5. The original Galactus does not get hungry quickly: “All ETERNITY awaits me! I can afford to be patient!”  Yet the later Galactus is always hungry: “You must be swift! My hunger grows UNENDURABLE!” (FF76)

6. The original Galactus can never lie.  “The promise of GALACTUS is living TRUTH itself! His word can never be questioned!”  Yet when he came back he said he promised never to return, but was considering breaking the promise.  (Actually he never promised not to return, he simply promised not to tarry, so this is another change.)

7. The original Galactus is part of an advanced race.  As the Watcher said, “Did not YOUR race… and MINE… evolve from such humble beginnings?”  Yet the later Galactus was a lone survivor of a world that, while more advanced than ours, was more like “gnats” than “gods.”

8. The original Galactus has a symbol of an eternal arrow on his chest (often mistaken for a letter G).  Later Galactuses do not.  They also alternate with sleeves or not, visible eyes or not, highly muscular arms or not.  The ship changes completely as well: from a sphere to a wing to a cube.

9. I gather that other comics feature problematic origin stories.  I think those problems will resolve themselves once we understand what Galactus is and how he operates.

Now let’s look at a solution to the problems.  Our first exhibit is the backup story in Fantastic Four Annual #23.  It follows from a similar backup story in Annual 22, and both could be considered together.  They give an overview of the highest powers in the universe, and I would like to draw your attention to a comment about the Celestials.  A certain character in another comic was shown defeating Celestials.  But that is just because it suited the Celestials for him to believe that.  The stories also show that scale is largely an illusion, and there is much we do not know (the Beyonders, for example, are barely known at all).  This is as we should expect: advanced beings are not like us.  They do not look or think or act like us.  We can draw some conclusions, but those conclusions may be surprising. Let’s go, shall we?

Advanced beings probably operate on higher dimensions.  This means one being might have multiple appearances in this world.  Imagine your 3D body appearing in a 2D world.  Like putting your hand slowly through the 2D surface of a bath of water.  To that surface, your hand appears as 5 separate shapes, then those shapes join, change shape, get thicker… one being appears as multiple slightly different beings!  We can see this already in the real world: as people we exist online as avatars.  One person can have many avatars at the same time.  As Artificial Intelligence improves, our avatars could even answer questions on our behalf.  We can exist as multiple beings!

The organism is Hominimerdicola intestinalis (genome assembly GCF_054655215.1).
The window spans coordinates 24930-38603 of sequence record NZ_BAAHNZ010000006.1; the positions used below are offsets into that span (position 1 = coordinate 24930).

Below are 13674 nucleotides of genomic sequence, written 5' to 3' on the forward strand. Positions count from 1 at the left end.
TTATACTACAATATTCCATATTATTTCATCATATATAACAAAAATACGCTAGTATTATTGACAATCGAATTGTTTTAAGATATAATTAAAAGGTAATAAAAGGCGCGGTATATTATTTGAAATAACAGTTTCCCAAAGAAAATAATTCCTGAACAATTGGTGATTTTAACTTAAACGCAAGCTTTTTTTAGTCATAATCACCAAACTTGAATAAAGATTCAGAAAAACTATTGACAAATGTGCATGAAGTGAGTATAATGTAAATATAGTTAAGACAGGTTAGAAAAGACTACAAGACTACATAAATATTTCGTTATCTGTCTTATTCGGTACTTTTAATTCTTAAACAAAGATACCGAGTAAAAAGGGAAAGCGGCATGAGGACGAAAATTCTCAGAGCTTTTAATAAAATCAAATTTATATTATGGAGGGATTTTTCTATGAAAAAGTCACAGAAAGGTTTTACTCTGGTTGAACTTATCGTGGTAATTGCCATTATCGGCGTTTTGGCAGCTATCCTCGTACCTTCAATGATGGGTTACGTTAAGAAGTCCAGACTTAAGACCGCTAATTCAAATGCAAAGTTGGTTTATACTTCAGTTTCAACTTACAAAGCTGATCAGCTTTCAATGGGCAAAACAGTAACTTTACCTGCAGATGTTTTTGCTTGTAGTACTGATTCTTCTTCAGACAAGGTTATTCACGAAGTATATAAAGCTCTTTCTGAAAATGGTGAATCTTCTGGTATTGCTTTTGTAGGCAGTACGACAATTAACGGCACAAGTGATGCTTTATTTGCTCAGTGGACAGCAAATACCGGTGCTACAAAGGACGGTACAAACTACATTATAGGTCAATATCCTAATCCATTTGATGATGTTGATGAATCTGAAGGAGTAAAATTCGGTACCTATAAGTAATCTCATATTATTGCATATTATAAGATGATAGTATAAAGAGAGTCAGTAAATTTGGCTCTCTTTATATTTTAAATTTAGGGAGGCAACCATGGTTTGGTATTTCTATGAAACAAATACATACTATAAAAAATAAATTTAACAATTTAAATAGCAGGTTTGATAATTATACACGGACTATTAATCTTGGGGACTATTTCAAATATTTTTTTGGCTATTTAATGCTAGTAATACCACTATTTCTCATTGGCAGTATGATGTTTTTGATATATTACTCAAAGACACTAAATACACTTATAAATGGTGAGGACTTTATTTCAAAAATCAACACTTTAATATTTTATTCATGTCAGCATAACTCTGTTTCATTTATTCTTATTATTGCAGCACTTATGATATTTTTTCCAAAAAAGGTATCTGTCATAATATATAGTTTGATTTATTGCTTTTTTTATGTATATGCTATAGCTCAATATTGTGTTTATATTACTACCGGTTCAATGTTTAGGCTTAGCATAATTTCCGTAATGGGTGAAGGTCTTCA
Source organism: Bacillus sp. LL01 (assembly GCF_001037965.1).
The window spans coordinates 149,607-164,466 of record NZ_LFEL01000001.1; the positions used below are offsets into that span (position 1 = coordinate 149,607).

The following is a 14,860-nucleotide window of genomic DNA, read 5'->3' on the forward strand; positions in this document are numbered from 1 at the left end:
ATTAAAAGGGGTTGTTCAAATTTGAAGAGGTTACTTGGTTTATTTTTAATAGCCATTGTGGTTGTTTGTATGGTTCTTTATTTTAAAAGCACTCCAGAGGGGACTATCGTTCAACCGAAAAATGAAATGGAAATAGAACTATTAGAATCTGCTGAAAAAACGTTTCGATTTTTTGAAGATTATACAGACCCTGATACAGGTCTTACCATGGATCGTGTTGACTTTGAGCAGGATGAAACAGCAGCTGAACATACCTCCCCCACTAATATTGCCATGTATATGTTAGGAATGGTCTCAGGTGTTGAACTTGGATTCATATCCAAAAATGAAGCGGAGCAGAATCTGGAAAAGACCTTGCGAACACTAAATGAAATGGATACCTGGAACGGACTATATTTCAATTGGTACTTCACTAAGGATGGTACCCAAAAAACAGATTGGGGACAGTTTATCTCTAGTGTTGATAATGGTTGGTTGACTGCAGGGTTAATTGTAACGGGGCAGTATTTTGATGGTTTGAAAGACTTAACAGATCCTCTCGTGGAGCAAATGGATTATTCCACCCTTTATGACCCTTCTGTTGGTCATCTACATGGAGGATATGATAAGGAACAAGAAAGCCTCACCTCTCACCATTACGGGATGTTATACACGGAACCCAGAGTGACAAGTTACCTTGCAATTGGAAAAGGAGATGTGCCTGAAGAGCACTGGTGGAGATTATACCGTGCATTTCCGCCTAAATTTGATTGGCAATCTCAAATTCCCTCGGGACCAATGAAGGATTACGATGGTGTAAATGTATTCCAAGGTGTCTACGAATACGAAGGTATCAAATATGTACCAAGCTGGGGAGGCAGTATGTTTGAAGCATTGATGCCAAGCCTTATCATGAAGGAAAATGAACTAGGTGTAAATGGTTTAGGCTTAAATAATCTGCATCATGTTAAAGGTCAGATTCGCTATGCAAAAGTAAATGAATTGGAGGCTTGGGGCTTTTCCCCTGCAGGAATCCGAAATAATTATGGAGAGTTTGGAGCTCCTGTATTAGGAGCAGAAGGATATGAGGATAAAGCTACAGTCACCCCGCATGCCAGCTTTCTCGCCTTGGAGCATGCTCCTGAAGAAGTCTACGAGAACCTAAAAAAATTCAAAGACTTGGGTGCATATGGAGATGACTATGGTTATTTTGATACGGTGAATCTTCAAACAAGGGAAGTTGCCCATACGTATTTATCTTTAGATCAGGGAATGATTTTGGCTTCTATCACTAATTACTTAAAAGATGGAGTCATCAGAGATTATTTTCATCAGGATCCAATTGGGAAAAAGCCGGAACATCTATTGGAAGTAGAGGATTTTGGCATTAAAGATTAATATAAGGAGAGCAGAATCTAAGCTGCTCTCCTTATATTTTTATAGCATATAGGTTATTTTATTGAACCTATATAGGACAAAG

Now recall the Watcher’s comment that there are basically just two powerful beings: the Watcher and Galactus.  It seems reasonable to suppose that the Beyonders, Celestials, etc., are merely aspects of Galactus.  Galactus tests planets (eating those that cannot hide), the Celestials test planets (Arishem the judge), the Beyonders test planets (by providing rewards for those who reach a certain level), and so on.  I further submit that each Galactus is a different aspect of the one Galactus, hence the different appearance, history, and behaviour.  The Surfer may also have been raised to a higher dimension to gain his powers, explaining his different versions.

Our next exhibit is Fantastic Four #262, and follows from the previous discussion: we are shown (in the Trial of Reed Richards) that each civilisation sees Galactus in its own image.  We have the Galactus that most suits us at a particular time.  Remember that the highest powers in the universe tend to personify concepts, such as Eternity, or the Living Tribunal.  It seems likely that the Watchers personify knowledge and Galactus personifies testing or truth (the same thing).  It is only natural that these concepts change according to who interacts with them.

The final exhibit is Fantastic Four #604, the climax to Jonathan Hickman’s long arc.  My view is that after issue #321 we see different realities slipping in and out of focus, so I take most later stories with a pinch of salt (with the exception of Claremont’s run: he appears to use the original Fantastic Four).  However, Franklin exists across dimensions, so every Franklin appearance counts as canon.  But this is not an essay about Franklin, so I will cut to the chase.  I did warn you about spoilers, didn’t I?  OK, here is the conclusion to Hickman’s 50 issue arc: Galactus is the herald of Franklin.  Yes, you read that right.  Don’t act horrified.  It makes sense if we step back and look at the nature of Franklin’s power.

Franklin basically connects realities.  I won’t go into details, but he is a doorkeeper.  He lets the entire universe (or a part of it) slip into an alternate universe.  By letting people switch universes he appears to be creating or changing entire universes, but it’s more subtle than that.  It’s more like connecting doorways, except you do not physically walk through any door, the normal passage of time does the walking for you.  It’s all quite simple and subtle really. As Annual #23 said, scale is an illusion.  But this is not an essay about Franklin.